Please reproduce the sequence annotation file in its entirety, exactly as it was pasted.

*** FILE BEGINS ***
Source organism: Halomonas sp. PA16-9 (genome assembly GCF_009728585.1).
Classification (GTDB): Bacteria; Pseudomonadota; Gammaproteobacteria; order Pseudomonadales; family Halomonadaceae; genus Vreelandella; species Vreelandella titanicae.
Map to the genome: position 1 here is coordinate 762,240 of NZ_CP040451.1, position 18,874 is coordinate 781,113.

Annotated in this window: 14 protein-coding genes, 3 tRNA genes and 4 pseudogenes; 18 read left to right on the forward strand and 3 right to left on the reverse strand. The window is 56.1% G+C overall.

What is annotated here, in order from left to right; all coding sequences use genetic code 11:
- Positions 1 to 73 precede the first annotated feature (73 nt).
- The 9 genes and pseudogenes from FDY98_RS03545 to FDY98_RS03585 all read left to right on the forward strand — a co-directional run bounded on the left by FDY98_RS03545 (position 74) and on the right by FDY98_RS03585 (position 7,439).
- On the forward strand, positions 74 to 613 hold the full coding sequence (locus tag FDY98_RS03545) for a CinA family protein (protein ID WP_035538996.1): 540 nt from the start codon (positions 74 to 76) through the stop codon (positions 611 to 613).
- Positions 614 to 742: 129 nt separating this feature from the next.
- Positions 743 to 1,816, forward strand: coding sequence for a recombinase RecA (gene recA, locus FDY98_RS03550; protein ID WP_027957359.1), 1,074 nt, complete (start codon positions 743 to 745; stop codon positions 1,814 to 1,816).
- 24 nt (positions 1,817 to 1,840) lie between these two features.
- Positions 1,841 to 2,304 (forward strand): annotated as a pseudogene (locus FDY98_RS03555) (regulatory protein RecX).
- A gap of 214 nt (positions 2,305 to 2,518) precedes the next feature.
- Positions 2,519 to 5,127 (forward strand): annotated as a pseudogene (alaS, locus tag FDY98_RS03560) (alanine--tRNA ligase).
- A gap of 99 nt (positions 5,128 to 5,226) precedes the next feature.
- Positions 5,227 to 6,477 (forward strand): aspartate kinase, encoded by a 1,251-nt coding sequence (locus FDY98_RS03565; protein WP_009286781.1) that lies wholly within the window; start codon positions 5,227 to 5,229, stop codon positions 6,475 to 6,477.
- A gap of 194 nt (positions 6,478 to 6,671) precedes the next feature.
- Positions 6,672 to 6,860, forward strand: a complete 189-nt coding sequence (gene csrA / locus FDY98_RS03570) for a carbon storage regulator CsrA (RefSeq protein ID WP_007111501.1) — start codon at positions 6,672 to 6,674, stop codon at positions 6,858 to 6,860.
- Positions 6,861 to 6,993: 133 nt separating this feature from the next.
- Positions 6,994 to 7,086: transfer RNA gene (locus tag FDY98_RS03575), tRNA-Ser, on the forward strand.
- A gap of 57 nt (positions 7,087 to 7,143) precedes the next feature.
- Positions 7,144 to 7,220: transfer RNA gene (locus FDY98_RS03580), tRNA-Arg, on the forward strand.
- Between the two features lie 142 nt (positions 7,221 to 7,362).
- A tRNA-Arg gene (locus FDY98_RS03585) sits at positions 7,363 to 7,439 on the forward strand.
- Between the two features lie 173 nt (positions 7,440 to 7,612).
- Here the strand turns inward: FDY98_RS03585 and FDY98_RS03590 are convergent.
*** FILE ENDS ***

Source organism: Halomonas sp. PA16-9 (genome assembly GCF_009728585.1).
Classification (GTDB): Bacteria; Pseudomonadota; Gammaproteobacteria; order Pseudomonadales; family Halomonadaceae; genus Vreelandella; species Vreelandella titanicae.
Map to the genome: position 1 here is coordinate 762,240 of NZ_CP040451.1, position 18,874 is coordinate 781,113.

Annotated in this window: 14 protein-coding genes, 3 tRNA genes and 4 pseudogenes; 18 read left to right on the forward strand and 3 right to left on the reverse strand. The window is 56.1% G+C overall.

What is annotated here, in order from left to right; all coding sequences use genetic code 11:
- Positions 1 to 73 precede the first annotated feature (73 nt).
- The 9 genes and pseudogenes from FDY98_RS03545 to FDY98_RS03585 all read left to right on the forward strand — a co-directional run bounded on the left by FDY98_RS03545 (position 74) and on the right by FDY98_RS03585 (position 7,439).
- On the forward strand, positions 74 to 613 hold the full coding sequence (locus tag FDY98_RS03545) for a CinA family protein (protein ID WP_035538996.1): 540 nt from the start codon (positions 74 to 76) through the stop codon (positions 611 to 613).
- Positions 614 to 742: 129 nt separating this feature from the next.
- Positions 743 to 1,816, forward strand: coding sequence for a recombinase RecA (gene recA, locus FDY98_RS03550; protein ID WP_027957359.1), 1,074 nt, complete (start codon positions 743 to 745; stop codon positions 1,814 to 1,816).
- 24 nt (positions 1,817 to 1,840) lie between these two features.
- Positions 1,841 to 2,304 (forward strand): annotated as a pseudogene (locus FDY98_RS03555) (regulatory protein RecX).
- A gap of 214 nt (positions 2,305 to 2,518) precedes the next feature.
- Positions 2,519 to 5,127 (forward strand): annotated as a pseudogene (alaS, locus tag FDY98_RS03560) (alanine--tRNA ligase).
- A gap of 99 nt (positions 5,128 to 5,226) precedes the next feature.
- Positions 5,227 to 6,477 (forward strand): aspartate kinase, encoded by a 1,251-nt coding sequence (locus FDY98_RS03565; protein WP_009286781.1) that lies wholly within the window; start codon positions 5,227 to 5,229, stop codon positions 6,475 to 6,477.
- A gap of 194 nt (positions 6,478 to 6,671) precedes the next feature.
- Positions 6,672 to 6,860, forward strand: a complete 189-nt coding sequence (gene csrA / locus FDY98_RS03570) for a carbon storage regulator CsrA (RefSeq protein ID WP_007111501.1) — start codon at positions 6,672 to 6,674, stop codon at positions 6,858 to 6,860.
- Positions 6,861 to 6,993: 133 nt separating this feature from the next.
- Positions 6,994 to 7,086: transfer RNA gene (locus tag FDY98_RS03575), tRNA-Ser, on the forward strand.
- A gap of 57 nt (positions 7,087 to 7,143) precedes the next feature.
- Positions 7,144 to 7,220: transfer RNA gene (locus FDY98_RS03580), tRNA-Arg, on the forward strand.
- Between the two features lie 142 nt (positions 7,221 to 7,362).
- A tRNA-Arg gene (locus FDY98_RS03585) sits at positions 7,363 to 7,439 on the forward strand.
- Between the two features lie 173 nt (positions 7,440 to 7,612).
- Here the strand turns inward: FDY98_RS03585 and FDY98_RS03590 are convergent.